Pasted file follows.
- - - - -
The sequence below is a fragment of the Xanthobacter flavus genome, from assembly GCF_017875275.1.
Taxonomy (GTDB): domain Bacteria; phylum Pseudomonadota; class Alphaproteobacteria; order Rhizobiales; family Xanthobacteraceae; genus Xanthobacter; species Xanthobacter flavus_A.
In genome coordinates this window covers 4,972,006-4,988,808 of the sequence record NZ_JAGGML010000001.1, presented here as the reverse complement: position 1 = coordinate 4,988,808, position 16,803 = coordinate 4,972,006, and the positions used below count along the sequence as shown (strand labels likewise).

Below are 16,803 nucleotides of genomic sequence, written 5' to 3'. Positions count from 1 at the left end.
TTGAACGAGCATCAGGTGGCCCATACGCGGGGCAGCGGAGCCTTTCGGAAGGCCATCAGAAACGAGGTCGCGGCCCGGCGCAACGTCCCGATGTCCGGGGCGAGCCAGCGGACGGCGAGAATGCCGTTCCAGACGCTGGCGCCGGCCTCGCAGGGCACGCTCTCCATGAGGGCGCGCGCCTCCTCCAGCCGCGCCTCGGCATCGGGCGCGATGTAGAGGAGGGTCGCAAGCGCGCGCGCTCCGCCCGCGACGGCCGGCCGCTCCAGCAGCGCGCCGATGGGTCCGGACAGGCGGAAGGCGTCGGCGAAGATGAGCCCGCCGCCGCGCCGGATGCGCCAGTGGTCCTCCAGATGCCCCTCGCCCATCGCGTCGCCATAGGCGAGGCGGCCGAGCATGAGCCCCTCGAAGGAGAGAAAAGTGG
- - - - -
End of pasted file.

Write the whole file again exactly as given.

The sequence below is a fragment of the Xanthobacter flavus genome, from assembly GCF_017875275.1.
Taxonomy (GTDB): domain Bacteria; phylum Pseudomonadota; class Alphaproteobacteria; order Rhizobiales; family Xanthobacteraceae; genus Xanthobacter; species Xanthobacter flavus_A.
In genome coordinates this window covers 4,972,006-4,988,808 of the sequence record NZ_JAGGML010000001.1, presented here as the reverse complement: position 1 = coordinate 4,988,808, position 16,803 = coordinate 4,972,006, and the positions used below count along the sequence as shown (strand labels likewise).

Below are 16,803 nucleotides of genomic sequence, written 5' to 3'. Positions count from 1 at the left end.
TTGAACGAGCATCAGGTGGCCCATACGCGGGGCAGCGGAGCCTTTCGGAAGGCCATCAGAAACGAGGTCGCGGCCCGGCGCAACGTCCCGATGTCCGGGGCGAGCCAGCGGACGGCGAGAATGCCGTTCCAGACGCTGGCGCCGGCCTCGCAGGGCACGCTCTCCATGAGGGCGCGCGCCTCCTCCAGCCGCGCCTCGGCATCGGGCGCGATGTAGAGGAGGGTCGCAAGCGCGCGCGCTCCGCCCGCGACGGCCGGCCGCTCCAGCAGCGCGCCGATGGGTCCGGACAGGCGGAAGGCGTCGGCGAAGATGAGCCCGCCGCCGCGCCGGATGCGCCAGTGGTCCTCCAGATGCCCCTCGCCCATCGCGTCGCCATAGGCGAGGCGGCCGAGCATGAGCCCCTCGAAGGAGAGAAAAGTGG